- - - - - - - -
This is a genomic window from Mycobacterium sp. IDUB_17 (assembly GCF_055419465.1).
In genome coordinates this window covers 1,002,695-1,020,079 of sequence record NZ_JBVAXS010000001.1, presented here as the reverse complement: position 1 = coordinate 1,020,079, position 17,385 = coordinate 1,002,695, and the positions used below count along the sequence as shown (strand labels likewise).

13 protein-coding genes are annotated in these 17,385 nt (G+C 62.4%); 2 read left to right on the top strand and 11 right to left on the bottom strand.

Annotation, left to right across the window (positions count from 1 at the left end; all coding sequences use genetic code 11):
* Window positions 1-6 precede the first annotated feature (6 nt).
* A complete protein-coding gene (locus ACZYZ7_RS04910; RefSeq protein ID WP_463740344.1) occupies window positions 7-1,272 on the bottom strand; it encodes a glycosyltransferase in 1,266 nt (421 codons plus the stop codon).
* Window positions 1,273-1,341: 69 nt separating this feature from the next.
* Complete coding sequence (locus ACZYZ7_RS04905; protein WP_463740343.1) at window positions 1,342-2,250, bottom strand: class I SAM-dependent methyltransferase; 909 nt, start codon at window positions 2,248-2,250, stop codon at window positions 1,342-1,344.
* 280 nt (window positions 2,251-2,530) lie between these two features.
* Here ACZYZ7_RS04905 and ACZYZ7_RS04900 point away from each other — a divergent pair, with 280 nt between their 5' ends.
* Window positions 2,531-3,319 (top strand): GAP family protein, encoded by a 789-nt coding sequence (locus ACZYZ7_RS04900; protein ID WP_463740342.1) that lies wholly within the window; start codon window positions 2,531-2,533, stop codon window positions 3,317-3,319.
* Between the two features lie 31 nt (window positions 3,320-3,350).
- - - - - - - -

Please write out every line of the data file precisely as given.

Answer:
This is a genomic window from Mycobacterium sp. IDUB_17 (assembly GCF_055419465.1).
In genome coordinates this window covers 1,002,695-1,020,079 of sequence record NZ_JBVAXS010000001.1, presented here as the reverse complement: position 1 = coordinate 1,020,079, position 17,385 = coordinate 1,002,695, and the positions used below count along the sequence as shown (strand labels likewise).

13 protein-coding genes are annotated in these 17,385 nt (G+C 62.4%); 2 read left to right on the top strand and 11 right to left on the bottom strand.

Annotation, left to right across the window (positions count from 1 at the left end; all coding sequences use genetic code 11):
* Window positions 1-6 precede the first annotated feature (6 nt).
* A complete protein-coding gene (locus ACZYZ7_RS04910; RefSeq protein ID WP_463740344.1) occupies window positions 7-1,272 on the bottom strand; it encodes a glycosyltransferase in 1,266 nt (421 codons plus the stop codon).
* Window positions 1,273-1,341: 69 nt separating this feature from the next.
* Complete coding sequence (locus ACZYZ7_RS04905; protein WP_463740343.1) at window positions 1,342-2,250, bottom strand: class I SAM-dependent methyltransferase; 909 nt, start codon at window positions 2,248-2,250, stop codon at window positions 1,342-1,344.
* 280 nt (window positions 2,251-2,530) lie between these two features.
* Here ACZYZ7_RS04905 and ACZYZ7_RS04900 point away from each other — a divergent pair, with 280 nt between their 5' ends.
* Window positions 2,531-3,319 (top strand): GAP family protein, encoded by a 789-nt coding sequence (locus ACZYZ7_RS04900; protein ID WP_463740342.1) that lies wholly within the window; start codon window positions 2,531-2,533, stop codon window positions 3,317-3,319.
* Between the two features lie 31 nt (window positions 3,320-3,350).